Rose: I've had the complete opposite philosophy. To focus on a part that's [in the] background is really hard for me, which maybe I need to do more of that. [Laughs]
Snider: There's nothing catchier than a really sweet synth line.
Rose: I think what I'm always thinking is...
Rose: Melody. Texture is super important, and I try to think about that too. It's not as primary as melody.
One more thing I wanted to touch on is that I feel it is the shortest album to date for you guys.
Rose: It's actually our longest record.
Is it? I felt like I just got through it.
Rose: That's awesome. I think it's a bit longer than Planet of Ice.
Snider: When you think a song or record is shorter than it is, that means as a music listener, that means that it went by fast because I was engaged with it. The experience of time is relative to what you're enjoying. If there is something you're not enjoying, it takes longer to go through. I think that you're enjoying it, that's what it is. It's also paced differently than other records. It's an interesting comment. I'm glad that you feel that way.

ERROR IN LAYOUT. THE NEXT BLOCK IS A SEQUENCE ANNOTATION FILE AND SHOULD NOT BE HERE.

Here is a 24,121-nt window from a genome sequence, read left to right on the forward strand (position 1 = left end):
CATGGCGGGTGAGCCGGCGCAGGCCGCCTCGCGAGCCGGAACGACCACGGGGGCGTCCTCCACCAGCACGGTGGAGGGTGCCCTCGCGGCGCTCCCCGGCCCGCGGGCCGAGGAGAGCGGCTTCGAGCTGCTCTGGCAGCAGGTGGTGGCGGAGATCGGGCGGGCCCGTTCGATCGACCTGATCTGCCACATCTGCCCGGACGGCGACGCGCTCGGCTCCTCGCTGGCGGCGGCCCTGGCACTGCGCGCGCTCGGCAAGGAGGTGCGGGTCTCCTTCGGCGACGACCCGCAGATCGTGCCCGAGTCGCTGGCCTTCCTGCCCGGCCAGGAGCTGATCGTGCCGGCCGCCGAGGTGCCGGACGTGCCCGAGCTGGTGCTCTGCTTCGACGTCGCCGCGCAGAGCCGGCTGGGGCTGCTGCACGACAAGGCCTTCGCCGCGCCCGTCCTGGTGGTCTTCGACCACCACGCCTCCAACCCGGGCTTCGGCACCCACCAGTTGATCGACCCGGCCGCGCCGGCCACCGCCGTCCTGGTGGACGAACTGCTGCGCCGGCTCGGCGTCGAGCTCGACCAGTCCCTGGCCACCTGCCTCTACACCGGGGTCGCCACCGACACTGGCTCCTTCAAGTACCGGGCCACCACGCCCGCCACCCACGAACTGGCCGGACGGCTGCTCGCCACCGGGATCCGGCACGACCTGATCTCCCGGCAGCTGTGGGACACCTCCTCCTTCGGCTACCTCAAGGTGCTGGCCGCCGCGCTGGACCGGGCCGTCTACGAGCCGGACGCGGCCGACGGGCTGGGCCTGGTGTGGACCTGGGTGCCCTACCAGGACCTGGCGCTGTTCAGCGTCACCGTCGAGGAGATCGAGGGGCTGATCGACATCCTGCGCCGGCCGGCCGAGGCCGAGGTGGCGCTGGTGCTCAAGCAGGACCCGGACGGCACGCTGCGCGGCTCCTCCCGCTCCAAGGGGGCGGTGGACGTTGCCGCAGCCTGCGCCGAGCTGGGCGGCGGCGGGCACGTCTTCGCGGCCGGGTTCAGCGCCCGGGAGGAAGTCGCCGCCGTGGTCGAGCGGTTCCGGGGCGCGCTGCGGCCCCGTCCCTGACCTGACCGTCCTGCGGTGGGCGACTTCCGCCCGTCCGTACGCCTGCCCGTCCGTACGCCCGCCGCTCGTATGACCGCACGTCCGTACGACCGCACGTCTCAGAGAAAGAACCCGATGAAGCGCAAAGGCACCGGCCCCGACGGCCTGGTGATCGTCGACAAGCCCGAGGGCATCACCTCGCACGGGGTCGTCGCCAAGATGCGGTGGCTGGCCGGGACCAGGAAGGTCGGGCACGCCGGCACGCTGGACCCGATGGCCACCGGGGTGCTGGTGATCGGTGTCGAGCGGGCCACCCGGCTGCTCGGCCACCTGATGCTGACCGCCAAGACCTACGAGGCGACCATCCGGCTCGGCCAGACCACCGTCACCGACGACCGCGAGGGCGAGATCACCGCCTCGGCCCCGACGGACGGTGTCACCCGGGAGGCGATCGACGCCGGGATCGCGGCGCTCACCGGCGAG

Rose: We spent some time on the sequencing of the record.
What do you guys think of Minus the Bear's legacy thus far?
Snider: It's really a miracle that there are still fans coming to something like their tenth Minus the Bear show. We have amazing fans. Fans that you meet when you're first starting out, shows that are super tiny and you can pretty much meet everyone that comes to the show, and there's that level of friendship. Those people that came to those shows still come to the show now. It's pretty cool to not worry about if people are going to come to the show or not anymore.
Menos El Oso is their best record to date -- it's quite technical, catchy, and urgent.
Ice is lacking the catchiness and urgency.
Omni is lacking the urgency.
As someone raised on punk and old hard rock, I just need the urgency in music sometimes. Minus the Bear lured me in with that urgency on their older material and mastered it on Menos -- everything else seems too laid back. Not to slight those albums in the least, but when you do something so well (ie, Menos), it's hard to not want more of that quality.